Fifth-year College graduate student Richard Dixon is one of those who is turned off by AFC crowds and likes to play basketball at Slaughter. He said what a gym has in the way of equipment is more important than the atmosphere but has definite opinions about the University's four gyms.

    "Slaughter and Mem Gym smell bad ... North Grounds is not as 'macho' as Mem or the AFC," Dixon said.

    Even students who are not faithful to a gym routine are aware of the stereotypes that exist with regard to the University's fitness facilities. Second-year College student Carrie Altman darkened the doors of Slaughter for the first time last Friday. She does not frequent any of the gyms, but has her own labels for the facilities, comparing the AFC's atmosphere to that of a middle-school dance.

    "I don't go for the whole sex segregation thing," she said of the tendency for girls to work out on the second floor of the AFC, while the guys congregate downstairs.

    The AFC crowds also discourage third-year College student Sarah Hansen, who went to North Grounds Gym for the first time on the advice of a friend who said it was never crowded.

    In Hanson's ideal gym, "I don't have to wait in line for a bike or a Nautilus machine," she said.

    For those desperately attempting to squeeze in an hour of workout time, the AFC doesn't seem to make the grade.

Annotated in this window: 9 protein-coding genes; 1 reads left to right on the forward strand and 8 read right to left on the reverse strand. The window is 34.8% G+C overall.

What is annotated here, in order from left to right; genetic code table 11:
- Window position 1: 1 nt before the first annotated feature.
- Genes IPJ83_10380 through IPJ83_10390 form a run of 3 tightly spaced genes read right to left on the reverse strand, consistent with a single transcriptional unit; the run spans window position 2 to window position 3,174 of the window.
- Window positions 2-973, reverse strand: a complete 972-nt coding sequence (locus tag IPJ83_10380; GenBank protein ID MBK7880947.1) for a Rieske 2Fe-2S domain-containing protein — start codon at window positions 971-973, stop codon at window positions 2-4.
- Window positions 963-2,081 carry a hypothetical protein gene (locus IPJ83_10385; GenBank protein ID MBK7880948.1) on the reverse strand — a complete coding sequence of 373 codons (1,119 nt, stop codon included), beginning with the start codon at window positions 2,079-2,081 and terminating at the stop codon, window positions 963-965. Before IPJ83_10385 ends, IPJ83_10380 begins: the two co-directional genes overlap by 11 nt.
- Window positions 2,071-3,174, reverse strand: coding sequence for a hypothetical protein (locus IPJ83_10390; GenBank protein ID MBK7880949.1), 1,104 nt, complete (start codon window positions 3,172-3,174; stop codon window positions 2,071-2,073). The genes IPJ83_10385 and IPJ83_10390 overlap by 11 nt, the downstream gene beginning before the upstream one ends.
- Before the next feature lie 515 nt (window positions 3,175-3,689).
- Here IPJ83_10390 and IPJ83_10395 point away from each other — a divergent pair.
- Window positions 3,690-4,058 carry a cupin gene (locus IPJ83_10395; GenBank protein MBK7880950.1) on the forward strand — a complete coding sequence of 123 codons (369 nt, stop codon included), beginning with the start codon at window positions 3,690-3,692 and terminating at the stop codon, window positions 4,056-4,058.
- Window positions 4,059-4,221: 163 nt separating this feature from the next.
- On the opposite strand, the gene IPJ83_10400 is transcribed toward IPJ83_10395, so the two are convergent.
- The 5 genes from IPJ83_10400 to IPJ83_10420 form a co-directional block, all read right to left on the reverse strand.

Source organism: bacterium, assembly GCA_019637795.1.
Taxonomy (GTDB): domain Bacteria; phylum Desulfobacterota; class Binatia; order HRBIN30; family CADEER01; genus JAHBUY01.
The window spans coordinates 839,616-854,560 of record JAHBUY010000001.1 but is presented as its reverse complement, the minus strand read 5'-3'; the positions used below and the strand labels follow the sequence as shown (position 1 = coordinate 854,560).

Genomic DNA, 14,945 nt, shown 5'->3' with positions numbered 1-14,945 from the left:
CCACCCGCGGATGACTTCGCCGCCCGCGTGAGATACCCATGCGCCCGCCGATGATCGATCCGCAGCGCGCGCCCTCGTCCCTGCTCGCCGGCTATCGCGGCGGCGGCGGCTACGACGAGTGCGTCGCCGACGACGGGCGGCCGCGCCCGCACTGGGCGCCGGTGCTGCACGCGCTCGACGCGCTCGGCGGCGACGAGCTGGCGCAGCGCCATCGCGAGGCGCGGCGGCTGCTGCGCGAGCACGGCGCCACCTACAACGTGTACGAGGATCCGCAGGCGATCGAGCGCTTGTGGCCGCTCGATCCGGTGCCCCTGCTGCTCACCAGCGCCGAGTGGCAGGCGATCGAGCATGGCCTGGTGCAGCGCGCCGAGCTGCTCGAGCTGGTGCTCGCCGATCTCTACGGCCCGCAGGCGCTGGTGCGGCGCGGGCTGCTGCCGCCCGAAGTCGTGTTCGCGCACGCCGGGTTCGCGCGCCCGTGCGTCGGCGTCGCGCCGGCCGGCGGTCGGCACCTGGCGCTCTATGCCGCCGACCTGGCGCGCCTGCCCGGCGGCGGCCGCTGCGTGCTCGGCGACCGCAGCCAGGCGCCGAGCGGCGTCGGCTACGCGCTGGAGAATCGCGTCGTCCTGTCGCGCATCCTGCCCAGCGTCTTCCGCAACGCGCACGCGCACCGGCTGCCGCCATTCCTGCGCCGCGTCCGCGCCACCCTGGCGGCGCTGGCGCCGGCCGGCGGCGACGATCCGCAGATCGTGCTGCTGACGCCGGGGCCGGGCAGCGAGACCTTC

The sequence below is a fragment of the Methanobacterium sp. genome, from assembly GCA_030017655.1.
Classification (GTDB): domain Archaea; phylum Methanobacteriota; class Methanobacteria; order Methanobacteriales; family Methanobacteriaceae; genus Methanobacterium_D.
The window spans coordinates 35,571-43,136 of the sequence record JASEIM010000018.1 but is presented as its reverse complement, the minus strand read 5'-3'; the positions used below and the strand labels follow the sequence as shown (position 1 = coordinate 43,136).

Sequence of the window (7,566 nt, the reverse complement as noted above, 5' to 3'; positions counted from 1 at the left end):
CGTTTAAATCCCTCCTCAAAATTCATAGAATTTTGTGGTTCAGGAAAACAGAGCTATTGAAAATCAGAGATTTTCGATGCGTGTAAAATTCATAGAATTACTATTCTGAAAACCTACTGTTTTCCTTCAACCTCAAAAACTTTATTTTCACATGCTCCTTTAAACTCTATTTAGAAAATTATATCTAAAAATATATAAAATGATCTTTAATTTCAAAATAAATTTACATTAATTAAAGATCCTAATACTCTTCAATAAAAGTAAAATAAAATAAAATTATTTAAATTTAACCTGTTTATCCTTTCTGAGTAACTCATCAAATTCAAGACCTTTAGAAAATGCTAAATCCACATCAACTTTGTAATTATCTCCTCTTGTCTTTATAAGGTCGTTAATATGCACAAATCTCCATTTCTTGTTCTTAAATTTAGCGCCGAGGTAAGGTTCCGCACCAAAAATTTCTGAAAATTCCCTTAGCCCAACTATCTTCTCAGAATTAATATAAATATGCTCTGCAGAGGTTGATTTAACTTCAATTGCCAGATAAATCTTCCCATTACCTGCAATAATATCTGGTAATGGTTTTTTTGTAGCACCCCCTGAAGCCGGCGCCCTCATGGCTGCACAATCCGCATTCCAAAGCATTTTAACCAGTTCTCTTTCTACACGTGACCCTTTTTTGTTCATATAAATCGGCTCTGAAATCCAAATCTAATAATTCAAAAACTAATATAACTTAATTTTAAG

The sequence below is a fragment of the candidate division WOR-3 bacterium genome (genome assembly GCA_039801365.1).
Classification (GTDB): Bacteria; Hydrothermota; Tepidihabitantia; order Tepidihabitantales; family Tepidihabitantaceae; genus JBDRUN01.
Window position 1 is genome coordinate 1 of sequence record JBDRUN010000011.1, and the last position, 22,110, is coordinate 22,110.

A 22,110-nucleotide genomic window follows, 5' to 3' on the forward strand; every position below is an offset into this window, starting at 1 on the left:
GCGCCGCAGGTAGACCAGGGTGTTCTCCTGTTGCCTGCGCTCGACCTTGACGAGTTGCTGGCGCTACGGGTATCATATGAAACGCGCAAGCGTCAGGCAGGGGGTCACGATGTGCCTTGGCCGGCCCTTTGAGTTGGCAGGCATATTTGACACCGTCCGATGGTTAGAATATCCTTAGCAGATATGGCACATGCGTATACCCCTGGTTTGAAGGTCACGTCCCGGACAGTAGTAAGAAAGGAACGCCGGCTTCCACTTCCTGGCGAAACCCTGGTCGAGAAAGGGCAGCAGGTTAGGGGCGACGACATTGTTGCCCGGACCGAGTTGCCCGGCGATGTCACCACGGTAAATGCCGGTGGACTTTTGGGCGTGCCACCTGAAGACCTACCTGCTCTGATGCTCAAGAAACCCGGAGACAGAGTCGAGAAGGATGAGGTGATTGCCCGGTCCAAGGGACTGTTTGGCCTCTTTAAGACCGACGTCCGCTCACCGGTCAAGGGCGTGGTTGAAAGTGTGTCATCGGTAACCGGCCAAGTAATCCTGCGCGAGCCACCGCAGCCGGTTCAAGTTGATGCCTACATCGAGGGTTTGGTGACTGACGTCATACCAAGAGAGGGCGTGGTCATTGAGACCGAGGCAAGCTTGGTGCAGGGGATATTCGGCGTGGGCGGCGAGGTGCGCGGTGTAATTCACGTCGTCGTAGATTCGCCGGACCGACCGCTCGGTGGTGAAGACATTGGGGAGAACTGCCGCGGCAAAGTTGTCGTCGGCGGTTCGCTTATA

North Grounds Gym, the neighbor of the Darden and Law School, also attracts those driven off by the swarms at the AFC. It would win the award as the "fitness for grads" gym, since most of its patrons are graduate students. Smaller and quieter than the AFC, North Grounds' racquetball courts offer another recreational alternative.

    Julia Yachmenev, a second-year Law student, said that she goes to the AFC for aerobics classes, but that North Grounds is closer to her and is never as crowded. She said she is comfortable in either atmosphere, but at North Grounds there are more graduate students and more people intent on working out rather than checking out other people.

    Andy Rexrobe, North Grounds desk attendant and fourth-year College student, voiced his opinion on the matter saying, "North Grounds isn't a fashion show like the AFC."

    The final award goes to Memorial Gym as the "place for jocks."

    As the University's oldest gym, it opened in 1923 to memorialize University students who lost their lives in World War I. Though it is located conveniently near Central Grounds, students looking for a social workout environment pass it by because of its more intense atmosphere.

    Third-year College student Teresa Cooper, a Memorial Gym desk attendant, said the atmosphere at Mem is definitely not as social, but has more of an "older, professional style."

    "The people who come here know what they are doing with the machines," Cooper said of the well-seasoned athletes who frequent Memorial Gym.

    "Mem is not as pretty," said second-year College student CeCe Williams, who is a member of the Army Reserve Officers Training Corps and has a black belt in Tae Kwon Do.

    "With all the different things I train for, it's nice to get a change of scenery and see different people at each gym," Williams said.